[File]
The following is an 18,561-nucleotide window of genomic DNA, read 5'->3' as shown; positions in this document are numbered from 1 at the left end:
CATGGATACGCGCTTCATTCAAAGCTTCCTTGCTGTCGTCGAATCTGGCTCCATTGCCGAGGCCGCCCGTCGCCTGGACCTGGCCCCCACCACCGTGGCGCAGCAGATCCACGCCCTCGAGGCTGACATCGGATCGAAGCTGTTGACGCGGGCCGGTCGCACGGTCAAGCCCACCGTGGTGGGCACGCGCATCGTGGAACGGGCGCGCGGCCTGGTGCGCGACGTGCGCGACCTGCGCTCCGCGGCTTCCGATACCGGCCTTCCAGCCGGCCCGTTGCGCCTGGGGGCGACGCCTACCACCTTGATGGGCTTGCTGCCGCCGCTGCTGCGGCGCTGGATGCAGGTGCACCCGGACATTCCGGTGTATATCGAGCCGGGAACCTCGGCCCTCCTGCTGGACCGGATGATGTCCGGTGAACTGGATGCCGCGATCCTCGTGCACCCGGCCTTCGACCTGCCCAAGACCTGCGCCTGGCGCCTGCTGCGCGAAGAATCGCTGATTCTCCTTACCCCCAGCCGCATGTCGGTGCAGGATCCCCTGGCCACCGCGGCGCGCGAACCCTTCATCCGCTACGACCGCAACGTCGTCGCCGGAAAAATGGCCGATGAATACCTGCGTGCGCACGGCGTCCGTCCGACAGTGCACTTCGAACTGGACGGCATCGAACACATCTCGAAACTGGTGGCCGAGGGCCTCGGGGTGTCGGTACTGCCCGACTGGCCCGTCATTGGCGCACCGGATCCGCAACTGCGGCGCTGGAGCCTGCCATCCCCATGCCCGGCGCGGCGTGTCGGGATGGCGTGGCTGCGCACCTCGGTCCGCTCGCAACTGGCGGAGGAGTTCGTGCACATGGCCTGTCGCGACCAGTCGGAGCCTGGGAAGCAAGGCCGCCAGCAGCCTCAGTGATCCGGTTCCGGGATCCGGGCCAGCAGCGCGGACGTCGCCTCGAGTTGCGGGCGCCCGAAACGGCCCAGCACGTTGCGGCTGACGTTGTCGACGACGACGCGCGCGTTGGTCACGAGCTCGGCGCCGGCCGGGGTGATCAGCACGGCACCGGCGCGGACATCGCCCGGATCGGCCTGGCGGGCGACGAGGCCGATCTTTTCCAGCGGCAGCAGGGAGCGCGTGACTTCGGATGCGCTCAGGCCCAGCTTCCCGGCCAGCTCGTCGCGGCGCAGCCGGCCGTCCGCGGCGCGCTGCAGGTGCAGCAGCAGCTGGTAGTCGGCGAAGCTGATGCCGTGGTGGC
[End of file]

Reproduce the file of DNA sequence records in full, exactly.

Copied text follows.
The following is an 18,561-nucleotide window of genomic DNA, read 5'->3' as shown; positions in this document are numbered from 1 at the left end:
CATGGATACGCGCTTCATTCAAAGCTTCCTTGCTGTCGTCGAATCTGGCTCCATTGCCGAGGCCGCCCGTCGCCTGGACCTGGCCCCCACCACCGTGGCGCAGCAGATCCACGCCCTCGAGGCTGACATCGGATCGAAGCTGTTGACGCGGGCCGGTCGCACGGTCAAGCCCACCGTGGTGGGCACGCGCATCGTGGAACGGGCGCGCGGCCTGGTGCGCGACGTGCGCGACCTGCGCTCCGCGGCTTCCGATACCGGCCTTCCAGCCGGCCCGTTGCGCCTGGGGGCGACGCCTACCACCTTGATGGGCTTGCTGCCGCCGCTGCTGCGGCGCTGGATGCAGGTGCACCCGGACATTCCGGTGTATATCGAGCCGGGAACCTCGGCCCTCCTGCTGGACCGGATGATGTCCGGTGAACTGGATGCCGCGATCCTCGTGCACCCGGCCTTCGACCTGCCCAAGACCTGCGCCTGGCGCCTGCTGCGCGAAGAATCGCTGATTCTCCTTACCCCCAGCCGCATGTCGGTGCAGGATCCCCTGGCCACCGCGGCGCGCGAACCCTTCATCCGCTACGACCGCAACGTCGTCGCCGGAAAAATGGCCGATGAATACCTGCGTGCGCACGGCGTCCGTCCGACAGTGCACTTCGAACTGGACGGCATCGAACACATCTCGAAACTGGTGGCCGAGGGCCTCGGGGTGTCGGTACTGCCCGACTGGCCCGTCATTGGCGCACCGGATCCGCAACTGCGGCGCTGGAGCCTGCCATCCCCATGCCCGGCGCGGCGTGTCGGGATGGCGTGGCTGCGCACCTCGGTCCGCTCGCAACTGGCGGAGGAGTTCGTGCACATGGCCTGTCGCGACCAGTCGGAGCCTGGGAAGCAAGGCCGCCAGCAGCCTCAGTGATCCGGTTCCGGGATCCGGGCCAGCAGCGCGGACGTCGCCTCGAGTTGCGGGCGCCCGAAACGGCCCAGCACGTTGCGGCTGACGTTGTCGACGACGACGCGCGCGTTGGTCACGAGCTCGGCGCCGGCCGGGGTGATCAGCACGGCACCGGCGCGGACATCGCCCGGATCGGCCTGGCGGGCGACGAGGCCGATCTTTTCCAGCGGCAGCAGGGAGCGCGTGACTTCGGATGCGCTCAGGCCCAGCTTCCCGGCCAGCTCGTCGCGGCGCAGCCGGCCGTCCGCGGCGCGCTGCAGGTGCAGCAGCAGCTGGTAGTCGGCGAAGCTGATGCCGTGGTGGC